The Maiden Voyage of Lionel and Stuie
There were those awkward minutes
Of looking at each other
In a dimly lit room with a big comfy couch
Fidgeting with this and that
The sweat of anticipation already on my brow
Getting ready to do the deed.
And I sit there on that big comfy couch, with my layers on. My biker shorts and socks go on first, followed by basketball shorts with a torn right pocket and a cut-off shirt from a St. Ignace Red Hacker that Robbie and I dominated 9 years ago. Then come the shoes and the headphones. Then a red bandana that hold tops of the headphones down behind me ears and keeps my hair from getting caught in the helmet. Then the helmet. And I’m ready to mess shit up. And I have thrown a tire-pressure gage, a hoodie, an orange, my wallet, and my keys into one of the saddle bags strapped to Lionel’s skinny ass.
And we roll out onto the sidewalk
To the sound of Radio Paradise on my i-phone
To the silence that we make as we glide
To the California sun lighting up the water in the bay
And we take our noisy, silent, glowing boogie north on Pacific Highway
At first, I think that all the joggers on the trail to the left of the road are very perfect-looking, but then I notice that a lot of them look more like me, or me forty years from now. Atop Lionel, I cruise at about 30 mph towards my destination, Cabrillo National Monument. From my grandpa’s condominium in downtown San Diego, one can look across the bay, over Coronado Island, out to the tip of the spit that finishes off the big, C-shape. Atop that very tip sits Cabrillo National Monument, commemorating the place where Cabrillo, this Spanish dude, first landed and started the settlement that would eventually lead to the founding of San Diego. Now, atop that hill at the point, sits a light-house and a visitor center with a gift-shop. It is 11 miles around the bay from my G-pa’s place to that gift-shop.
As my pedaling breath becomes heavier
So does the breath of the mansion-covered hills to my right
Exchanging air with the yacht-covered waves to my left
In a majestic demonstration of CPR
That blows us about in the bike lane
I stop to make sure my back tire is sufficiently inflated. I stop under an overpass that is the entrance to the San Diego airport, noisy with lots of cars. And I bend the air-valve on Lionel’s tire twisting the pump as I fill the tire with more air. Dammit. A drink from my fancy-pantsy new water bottle, and on we go. After we pass by the marina, we reach the end of the flatlands of our voyage.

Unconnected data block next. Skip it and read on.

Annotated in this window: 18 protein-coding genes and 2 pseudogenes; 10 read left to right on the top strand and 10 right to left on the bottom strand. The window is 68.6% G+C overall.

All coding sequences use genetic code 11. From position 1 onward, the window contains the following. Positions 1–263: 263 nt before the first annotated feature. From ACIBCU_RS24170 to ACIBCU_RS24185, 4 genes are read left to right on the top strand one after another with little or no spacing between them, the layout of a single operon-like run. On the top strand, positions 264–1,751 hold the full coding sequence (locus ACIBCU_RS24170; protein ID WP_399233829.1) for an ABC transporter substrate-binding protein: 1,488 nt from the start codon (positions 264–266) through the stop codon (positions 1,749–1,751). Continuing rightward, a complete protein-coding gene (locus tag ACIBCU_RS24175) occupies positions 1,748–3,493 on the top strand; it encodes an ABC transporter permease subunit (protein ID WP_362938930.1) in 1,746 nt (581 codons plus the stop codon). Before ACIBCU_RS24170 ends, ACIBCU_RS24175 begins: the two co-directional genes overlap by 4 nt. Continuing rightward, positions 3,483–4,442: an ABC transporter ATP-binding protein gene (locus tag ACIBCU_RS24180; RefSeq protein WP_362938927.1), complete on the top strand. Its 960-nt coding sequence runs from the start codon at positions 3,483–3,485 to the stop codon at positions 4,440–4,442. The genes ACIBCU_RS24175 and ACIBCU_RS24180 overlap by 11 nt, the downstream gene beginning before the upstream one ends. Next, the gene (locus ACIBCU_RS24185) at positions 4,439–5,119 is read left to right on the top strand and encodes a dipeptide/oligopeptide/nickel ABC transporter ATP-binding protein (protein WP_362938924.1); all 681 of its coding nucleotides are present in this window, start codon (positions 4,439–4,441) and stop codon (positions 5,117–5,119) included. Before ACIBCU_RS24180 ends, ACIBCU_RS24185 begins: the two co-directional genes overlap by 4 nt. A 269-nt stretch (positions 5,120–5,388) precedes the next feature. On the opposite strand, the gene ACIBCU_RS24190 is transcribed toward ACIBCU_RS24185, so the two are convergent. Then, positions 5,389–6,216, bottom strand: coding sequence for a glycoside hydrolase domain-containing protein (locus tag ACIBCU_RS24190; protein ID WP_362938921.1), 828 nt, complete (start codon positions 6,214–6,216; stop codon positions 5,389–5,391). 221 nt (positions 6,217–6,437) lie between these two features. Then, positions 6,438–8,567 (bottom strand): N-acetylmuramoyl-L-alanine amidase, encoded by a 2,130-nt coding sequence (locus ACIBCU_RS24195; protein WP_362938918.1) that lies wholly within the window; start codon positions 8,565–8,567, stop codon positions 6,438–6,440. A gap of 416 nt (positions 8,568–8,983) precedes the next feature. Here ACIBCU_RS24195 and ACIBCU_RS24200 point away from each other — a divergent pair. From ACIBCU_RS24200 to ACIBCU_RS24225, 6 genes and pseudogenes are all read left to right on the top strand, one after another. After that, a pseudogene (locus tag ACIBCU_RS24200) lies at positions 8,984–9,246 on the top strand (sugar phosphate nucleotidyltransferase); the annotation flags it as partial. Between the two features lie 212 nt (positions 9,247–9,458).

The long line of dark pavement shooting into the heavens challenges us
And we bond in our strife against gravity and geography
Needing each other to reach our goal: to be together at the top
Becoming only closer with each painful rotation of the chain under my feet
Cohesion under external pressure, the chemistry of true love
And at the top of the hill, the Naval Base radar-jammer kills my I phone radio
Paradise Radio gives way to the live music of just plain paradise
The fizzing of the chemistry of true love
Funny as it is, I made it out to the point. I had to pay $3 to get in to the finish the last half mile. Whatever. It is a pass for all week, so I can go 5 times before I have to return to Michigan. I climbed the last 70 feet to the precipice of the hill where the lighthouse sits. To my right, the vast expanse of the Pacific Ocean, shiny in the evening. Japan, Hawaii, and Guam are somewhere out there, along with a huge floating pile of trash brought to rest by the currents who wish to politely hide our crap, enabling our addiction to stuff. To my left is The City over the bay. Tis a pretty city.
I peer back at the towers from whence I came
As most people must do at the end of a voyage
Tracing with my finger and my thoughts the jagged line of my travel
As most people do at the end of life
Lookin pret-tay good from the top of a little mountain
I began my trek back around the big-C , which was mostly downhill. I guess that’s true about life, too, but I’m all about trying to be a groundbreakingly happy old-person. My expertise is limited in this area, but I have a long list of things that have foiled that plan for other people: shitty spouses, spoiled children, houses too big for them, too must stuff, crap jobs, not maintaining their physical health, etc. I hope that my retirement is marked by lots of laughing, cooking, singing, playing with people young enough to have more passion for life than me. With that in mind, I found myself passing the military graveyard on the strip to Cabrillo.
The sailboat races run tiny down behind the graveyard.
The alabaster triangles glide across the panorama
Carrying along their cargo, people riding the right winds
But I lower my gaze to the pale stones
Holding down their cargo, people caught up in the wrong ones.
And I descend home
Plunging from the hills and the sky
Like a bird diving for a bath
And as the wind holds me up
I think I must be feeling what the birds feel when they hang in the wind along the bay
Motionless in the sweet juice of life
The LO Ryder is my sail
and I have many more
and I have many more
and no pallid stone will hold us down before our time